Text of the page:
“Steven and Shaun arrived an hour before the interview was due to take place to view the office, the room where the interview would take place and let Steven get a feel for his surroundings. Steven undertook some online tests as first part of the interview and then went with Shaun to take a break before the face-to-face portion. During this time Steven decided he no longer wanted to go ahead with the interview due to overwhelming anxiety.

“Shaun and I took time to reassure Steven and discuss alternative ways of progressing. We explained that however he wished to progress was fine; it was important that he feels comfortable, understood that it was his decision to make, and he needn’t be concerned about stepping out of the process. Steven proposed an interview via video which was arranged for a little later in the day, but he also asked to meet the manager to say hello whilst he was in the office, so that he had face-to-face contact with them.

“Steven completed the full interview process and Shaun did an excellent job in representing his candidate, getting to know his specific needs and supporting him through the full process. Unfortunately, Steven wasn’t offered the position, another candidate who was slightly more qualified did, but he gave a very strong interview.”


“I had worked for my previous employer for 11 years, in a role I enjoyed, a role I performed well in and I had a great routine. For someone with Autism, routine really is key. I was working in a team with a busy workload as part of the Leadership Team with clear objectives and a regular routine, which was just what I needed.

“I was diagnosed with Autism in November 2017; it was a bit of a shock as I was 34 years old, but it also made sense of why I feel and behave the way I do and why the smallest things can sometimes lead to me becoming overwhelmed.

“In 2018, the line manager I had worked for was out of the office due to sickness, there were announcements around potential redundancies and changes to the team, with new managers moving in and unfortunately, I was made redundant in Sept 2019.

“Sadly, during that final year with my employer, I was subjected to bullying by my peers and managers, I was isolated, left out of meetings and not included in social events or small things like team lunches and breakfasts.

“I struggled with the bullying and the new leadership team swiftly removed the small adjustments I had in place to support me previously, just little things like the flexibility to work in a quiet room if I needed to, the flexibility with my working pattern. I was also undertaking a professional qualification and the time allowance I was supposed to receive to enable me to complete assignments was also removed, leaving me overwhelmed with my workload.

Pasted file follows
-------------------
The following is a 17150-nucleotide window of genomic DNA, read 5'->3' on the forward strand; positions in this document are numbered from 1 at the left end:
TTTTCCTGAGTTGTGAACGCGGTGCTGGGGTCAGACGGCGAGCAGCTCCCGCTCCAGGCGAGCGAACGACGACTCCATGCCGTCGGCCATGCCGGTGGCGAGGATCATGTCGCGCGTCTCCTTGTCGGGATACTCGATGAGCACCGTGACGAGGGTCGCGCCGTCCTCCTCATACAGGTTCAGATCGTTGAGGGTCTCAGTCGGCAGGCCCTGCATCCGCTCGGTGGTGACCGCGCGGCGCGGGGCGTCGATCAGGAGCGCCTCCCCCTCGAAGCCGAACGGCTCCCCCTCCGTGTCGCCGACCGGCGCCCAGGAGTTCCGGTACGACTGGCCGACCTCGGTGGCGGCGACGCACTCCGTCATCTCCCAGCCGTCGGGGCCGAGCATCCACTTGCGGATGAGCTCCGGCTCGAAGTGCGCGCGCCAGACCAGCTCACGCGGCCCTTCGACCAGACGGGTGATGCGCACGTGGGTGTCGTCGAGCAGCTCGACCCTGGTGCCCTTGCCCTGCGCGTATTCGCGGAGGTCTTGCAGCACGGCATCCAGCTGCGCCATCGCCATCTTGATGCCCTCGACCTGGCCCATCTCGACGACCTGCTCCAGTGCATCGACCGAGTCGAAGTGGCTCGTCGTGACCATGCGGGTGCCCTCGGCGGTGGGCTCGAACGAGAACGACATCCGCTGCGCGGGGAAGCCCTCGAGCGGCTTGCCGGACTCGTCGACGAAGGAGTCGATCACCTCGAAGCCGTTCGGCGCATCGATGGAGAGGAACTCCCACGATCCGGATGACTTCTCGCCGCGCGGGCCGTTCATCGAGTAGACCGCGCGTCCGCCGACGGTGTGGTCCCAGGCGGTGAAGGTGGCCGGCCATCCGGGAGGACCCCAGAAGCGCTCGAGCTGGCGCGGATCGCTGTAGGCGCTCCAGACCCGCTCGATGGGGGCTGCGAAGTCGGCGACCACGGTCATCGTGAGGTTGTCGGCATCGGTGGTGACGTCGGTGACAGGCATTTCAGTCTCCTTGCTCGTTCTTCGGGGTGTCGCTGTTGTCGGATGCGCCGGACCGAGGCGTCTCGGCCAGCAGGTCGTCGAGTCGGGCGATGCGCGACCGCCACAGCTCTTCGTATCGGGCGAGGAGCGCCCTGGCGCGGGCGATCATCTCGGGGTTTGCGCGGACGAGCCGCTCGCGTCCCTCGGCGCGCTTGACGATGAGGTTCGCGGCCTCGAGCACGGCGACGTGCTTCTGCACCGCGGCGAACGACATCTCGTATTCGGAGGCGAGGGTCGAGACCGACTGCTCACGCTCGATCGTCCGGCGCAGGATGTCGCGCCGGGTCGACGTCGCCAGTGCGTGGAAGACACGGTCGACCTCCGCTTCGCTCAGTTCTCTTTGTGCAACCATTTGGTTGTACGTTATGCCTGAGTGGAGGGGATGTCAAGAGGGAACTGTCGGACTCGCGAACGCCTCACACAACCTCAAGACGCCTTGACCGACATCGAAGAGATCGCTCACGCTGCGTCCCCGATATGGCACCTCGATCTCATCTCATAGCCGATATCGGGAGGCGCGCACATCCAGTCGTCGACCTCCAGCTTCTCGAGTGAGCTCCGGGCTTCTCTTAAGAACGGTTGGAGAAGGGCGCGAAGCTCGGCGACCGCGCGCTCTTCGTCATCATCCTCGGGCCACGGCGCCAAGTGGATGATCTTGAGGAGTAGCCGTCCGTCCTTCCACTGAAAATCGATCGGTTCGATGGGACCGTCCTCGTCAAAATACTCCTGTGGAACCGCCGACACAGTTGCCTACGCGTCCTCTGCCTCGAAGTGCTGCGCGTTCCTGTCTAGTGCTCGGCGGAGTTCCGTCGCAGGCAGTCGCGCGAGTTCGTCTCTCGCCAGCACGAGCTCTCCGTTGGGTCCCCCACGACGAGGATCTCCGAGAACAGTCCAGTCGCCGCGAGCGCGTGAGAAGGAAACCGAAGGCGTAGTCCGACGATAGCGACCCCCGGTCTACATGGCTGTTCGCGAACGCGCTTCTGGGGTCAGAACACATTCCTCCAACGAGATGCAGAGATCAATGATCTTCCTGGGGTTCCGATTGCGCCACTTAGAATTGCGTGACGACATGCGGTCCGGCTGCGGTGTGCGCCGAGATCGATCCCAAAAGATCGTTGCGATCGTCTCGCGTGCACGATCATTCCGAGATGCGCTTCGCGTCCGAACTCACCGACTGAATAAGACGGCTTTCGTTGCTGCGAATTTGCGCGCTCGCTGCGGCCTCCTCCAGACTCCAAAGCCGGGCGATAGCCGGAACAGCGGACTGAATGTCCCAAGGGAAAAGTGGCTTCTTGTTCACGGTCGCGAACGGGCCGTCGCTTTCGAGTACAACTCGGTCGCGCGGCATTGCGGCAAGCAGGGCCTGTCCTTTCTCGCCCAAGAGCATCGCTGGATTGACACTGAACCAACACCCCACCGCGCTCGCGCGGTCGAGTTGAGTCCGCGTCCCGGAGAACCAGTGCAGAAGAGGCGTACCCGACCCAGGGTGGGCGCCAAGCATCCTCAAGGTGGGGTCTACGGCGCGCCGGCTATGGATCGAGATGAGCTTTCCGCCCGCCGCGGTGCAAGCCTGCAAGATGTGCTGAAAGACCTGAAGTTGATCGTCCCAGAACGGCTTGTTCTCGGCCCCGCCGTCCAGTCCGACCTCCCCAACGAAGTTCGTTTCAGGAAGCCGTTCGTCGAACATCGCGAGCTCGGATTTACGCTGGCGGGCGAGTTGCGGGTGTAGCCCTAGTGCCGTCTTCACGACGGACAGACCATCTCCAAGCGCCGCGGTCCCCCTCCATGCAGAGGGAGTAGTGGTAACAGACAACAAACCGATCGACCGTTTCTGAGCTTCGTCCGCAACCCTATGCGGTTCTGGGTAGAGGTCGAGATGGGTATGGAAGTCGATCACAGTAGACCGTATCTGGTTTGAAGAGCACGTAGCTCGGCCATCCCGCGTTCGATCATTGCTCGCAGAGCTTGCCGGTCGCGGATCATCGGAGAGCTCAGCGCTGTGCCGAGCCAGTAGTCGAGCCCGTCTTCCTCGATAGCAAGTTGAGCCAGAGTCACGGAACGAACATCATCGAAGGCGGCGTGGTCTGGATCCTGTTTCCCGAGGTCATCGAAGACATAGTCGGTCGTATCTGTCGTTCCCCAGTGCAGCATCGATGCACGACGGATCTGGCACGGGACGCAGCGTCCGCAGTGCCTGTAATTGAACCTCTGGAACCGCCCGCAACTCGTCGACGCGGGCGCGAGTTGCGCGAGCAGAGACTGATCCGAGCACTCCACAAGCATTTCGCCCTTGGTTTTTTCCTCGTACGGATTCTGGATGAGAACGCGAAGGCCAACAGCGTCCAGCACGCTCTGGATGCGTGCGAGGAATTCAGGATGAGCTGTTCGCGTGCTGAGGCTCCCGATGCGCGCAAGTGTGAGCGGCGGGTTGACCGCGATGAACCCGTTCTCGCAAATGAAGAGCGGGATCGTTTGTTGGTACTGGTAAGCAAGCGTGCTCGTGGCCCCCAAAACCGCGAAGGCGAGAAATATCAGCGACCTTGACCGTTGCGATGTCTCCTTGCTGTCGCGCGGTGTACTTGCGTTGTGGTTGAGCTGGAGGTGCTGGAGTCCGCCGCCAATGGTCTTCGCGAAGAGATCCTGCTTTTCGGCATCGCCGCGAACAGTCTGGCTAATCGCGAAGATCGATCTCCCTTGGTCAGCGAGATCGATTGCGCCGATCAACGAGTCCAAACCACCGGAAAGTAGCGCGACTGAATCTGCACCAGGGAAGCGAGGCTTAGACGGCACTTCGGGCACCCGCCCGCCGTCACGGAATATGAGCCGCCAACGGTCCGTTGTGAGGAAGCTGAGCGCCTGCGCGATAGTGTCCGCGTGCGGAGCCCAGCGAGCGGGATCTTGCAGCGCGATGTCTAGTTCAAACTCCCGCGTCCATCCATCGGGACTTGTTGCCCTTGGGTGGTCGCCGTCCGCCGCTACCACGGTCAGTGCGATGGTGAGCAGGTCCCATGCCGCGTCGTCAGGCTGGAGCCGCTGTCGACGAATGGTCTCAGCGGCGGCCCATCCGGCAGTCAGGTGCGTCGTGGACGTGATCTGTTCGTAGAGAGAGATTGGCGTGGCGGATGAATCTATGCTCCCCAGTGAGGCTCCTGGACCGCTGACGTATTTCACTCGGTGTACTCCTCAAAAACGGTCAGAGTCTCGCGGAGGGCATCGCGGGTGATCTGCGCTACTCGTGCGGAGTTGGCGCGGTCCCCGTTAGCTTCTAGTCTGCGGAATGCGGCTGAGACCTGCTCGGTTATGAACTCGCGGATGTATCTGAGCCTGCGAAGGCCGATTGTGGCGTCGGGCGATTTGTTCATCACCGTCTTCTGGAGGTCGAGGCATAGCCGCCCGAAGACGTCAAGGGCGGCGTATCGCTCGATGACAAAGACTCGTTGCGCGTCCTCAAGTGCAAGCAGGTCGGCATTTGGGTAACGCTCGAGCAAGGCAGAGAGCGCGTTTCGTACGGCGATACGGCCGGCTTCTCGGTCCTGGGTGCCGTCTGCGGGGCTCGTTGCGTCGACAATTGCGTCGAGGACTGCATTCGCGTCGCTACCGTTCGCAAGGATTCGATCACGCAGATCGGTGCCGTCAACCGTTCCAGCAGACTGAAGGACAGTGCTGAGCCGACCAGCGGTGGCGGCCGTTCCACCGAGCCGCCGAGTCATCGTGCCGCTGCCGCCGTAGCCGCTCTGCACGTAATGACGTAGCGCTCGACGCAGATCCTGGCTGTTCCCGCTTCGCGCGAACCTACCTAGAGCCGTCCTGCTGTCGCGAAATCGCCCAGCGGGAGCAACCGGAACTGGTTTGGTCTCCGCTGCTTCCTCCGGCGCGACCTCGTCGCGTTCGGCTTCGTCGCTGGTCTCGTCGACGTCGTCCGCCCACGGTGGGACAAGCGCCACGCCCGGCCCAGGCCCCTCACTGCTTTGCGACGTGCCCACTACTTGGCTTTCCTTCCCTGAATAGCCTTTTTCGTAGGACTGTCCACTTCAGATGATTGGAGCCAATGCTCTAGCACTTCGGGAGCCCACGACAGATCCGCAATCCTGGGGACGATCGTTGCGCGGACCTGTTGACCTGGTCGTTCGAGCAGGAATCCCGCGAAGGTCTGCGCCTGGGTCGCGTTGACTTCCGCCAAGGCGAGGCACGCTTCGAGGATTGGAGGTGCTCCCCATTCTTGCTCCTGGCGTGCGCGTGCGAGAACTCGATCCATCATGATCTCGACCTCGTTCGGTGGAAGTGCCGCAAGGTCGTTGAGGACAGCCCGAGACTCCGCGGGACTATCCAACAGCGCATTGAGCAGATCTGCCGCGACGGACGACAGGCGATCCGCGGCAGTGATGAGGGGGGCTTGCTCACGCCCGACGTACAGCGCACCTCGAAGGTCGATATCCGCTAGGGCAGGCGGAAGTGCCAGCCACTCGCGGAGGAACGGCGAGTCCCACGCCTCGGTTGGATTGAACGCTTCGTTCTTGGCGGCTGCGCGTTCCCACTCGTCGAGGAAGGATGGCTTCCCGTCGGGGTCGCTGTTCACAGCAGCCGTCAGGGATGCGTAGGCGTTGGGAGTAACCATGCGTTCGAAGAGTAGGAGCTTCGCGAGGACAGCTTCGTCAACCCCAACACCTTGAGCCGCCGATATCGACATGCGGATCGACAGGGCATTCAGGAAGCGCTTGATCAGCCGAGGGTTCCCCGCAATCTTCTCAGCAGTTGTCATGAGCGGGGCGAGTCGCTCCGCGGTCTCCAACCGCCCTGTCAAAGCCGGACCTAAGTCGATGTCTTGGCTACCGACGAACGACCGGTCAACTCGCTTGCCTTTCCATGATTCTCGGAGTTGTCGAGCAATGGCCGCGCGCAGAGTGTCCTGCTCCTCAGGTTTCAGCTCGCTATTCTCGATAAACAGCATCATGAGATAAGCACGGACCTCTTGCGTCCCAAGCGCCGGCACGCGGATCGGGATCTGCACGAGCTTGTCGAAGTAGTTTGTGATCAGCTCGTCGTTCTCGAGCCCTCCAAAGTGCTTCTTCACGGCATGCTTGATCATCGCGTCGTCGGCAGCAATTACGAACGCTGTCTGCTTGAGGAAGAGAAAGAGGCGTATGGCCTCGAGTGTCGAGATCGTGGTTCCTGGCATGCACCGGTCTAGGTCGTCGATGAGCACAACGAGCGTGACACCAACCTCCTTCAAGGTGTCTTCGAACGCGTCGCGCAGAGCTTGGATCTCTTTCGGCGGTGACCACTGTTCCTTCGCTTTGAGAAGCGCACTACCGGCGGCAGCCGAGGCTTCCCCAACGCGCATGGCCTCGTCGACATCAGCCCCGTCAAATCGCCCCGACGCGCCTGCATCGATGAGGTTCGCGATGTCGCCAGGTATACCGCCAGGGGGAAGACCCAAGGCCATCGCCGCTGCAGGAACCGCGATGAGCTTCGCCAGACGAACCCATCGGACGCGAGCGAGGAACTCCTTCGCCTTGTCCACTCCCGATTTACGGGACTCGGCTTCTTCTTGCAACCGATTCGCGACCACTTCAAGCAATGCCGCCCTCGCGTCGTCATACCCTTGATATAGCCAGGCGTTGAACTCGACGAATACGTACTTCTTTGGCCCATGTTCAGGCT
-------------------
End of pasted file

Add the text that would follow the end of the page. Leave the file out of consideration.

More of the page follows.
“Despite asking for support, I was constantly met with challenges which made me feel worse and my condition began to spiral.

“When I was told I was going to be made redundant I thought it would be a good opportunity for me to leave the company and join a new workplace with new opportunities.

 “I was interested in working for AJ Bell as I was aware that AJ Bell champions disability and, as a friend of an AJ Bell employee, I had been told the disability support was excellent. I have plenty of experience and a solid CV, which showcases my skills. I applied for a role with AJ Bell and was invited to attend an interview.

“Interviews are naturally anxiety inducing affairs, and I had had no interview experience for more than 6 years. I’d already cancelled one interview that Broadgate Search had lined up for me due to anxiety and I was struggling with this one. The interview involved going into the office to complete an assessment, I was given a tour of the office and Shaun from Broadgate met me there on the day to help with my anxiety levels.

“I completed the assessment and the office tour; however common traits of autism are difficulty with eye contact and being a reflective thinker. The thought of two people sat opposite asking me questions on the spot was far too much at that time. The inability to maintain a socially acceptable or anticipated level of eye contact and the need to be able to think on the spot overpowered me, leading to a panic attack.

“I was overwhelmed and needed to do this a different way where my eye contact was not going to be an issue and in a safer environment where I felt I had more time to think without feeling pressured to answer on the spot. For someone with Autism the anxiety becomes so overwhelming it leads to a meltdown and when the anxiety starts, the ticking of a clock becomes the loudest thing in the room, the rustling of papers, the light in the room, the temperature of the room can take over all thoughts and cause a complete brain freeze. Luckily, I didn’t get to full meltdown stage I just needed a safer environment for me to be able to calm down and reset a little.

“AJ Bell agreed to complete the interview over the phone by video so I could be at home in a more neutral environment for me and feel more comfortable., which was great as it removed the eye contact, the worry about what people are thinking and the distractions of other things going on in the room. Unfortunately, I was unsuccessful in the interview, I was in a bad place at that time after everything that had happened in my previous job.